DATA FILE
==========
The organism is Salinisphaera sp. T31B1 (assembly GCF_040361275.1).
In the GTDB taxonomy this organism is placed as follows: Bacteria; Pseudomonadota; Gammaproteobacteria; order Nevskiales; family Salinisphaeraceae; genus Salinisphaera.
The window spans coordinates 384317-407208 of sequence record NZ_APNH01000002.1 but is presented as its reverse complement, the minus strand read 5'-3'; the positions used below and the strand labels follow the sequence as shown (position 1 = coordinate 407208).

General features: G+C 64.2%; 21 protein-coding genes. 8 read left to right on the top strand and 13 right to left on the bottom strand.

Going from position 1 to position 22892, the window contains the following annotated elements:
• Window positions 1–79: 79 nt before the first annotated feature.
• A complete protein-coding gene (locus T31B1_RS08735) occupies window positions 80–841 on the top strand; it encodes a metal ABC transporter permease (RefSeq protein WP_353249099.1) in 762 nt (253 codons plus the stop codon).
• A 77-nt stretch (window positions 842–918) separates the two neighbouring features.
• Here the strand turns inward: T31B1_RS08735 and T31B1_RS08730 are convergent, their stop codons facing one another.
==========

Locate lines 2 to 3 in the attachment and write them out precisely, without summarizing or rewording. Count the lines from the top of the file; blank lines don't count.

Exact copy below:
In the GTDB taxonomy this organism is placed as follows: Bacteria; Pseudomonadota; Gammaproteobacteria; order Nevskiales; family Salinisphaeraceae; genus Salinisphaera.
The window spans coordinates 384317-407208 of sequence record NZ_APNH01000002.1 but is presented as its reverse complement, the minus strand read 5'-3'; the positions used below and the strand labels follow the sequence as shown (position 1 = coordinate 407208).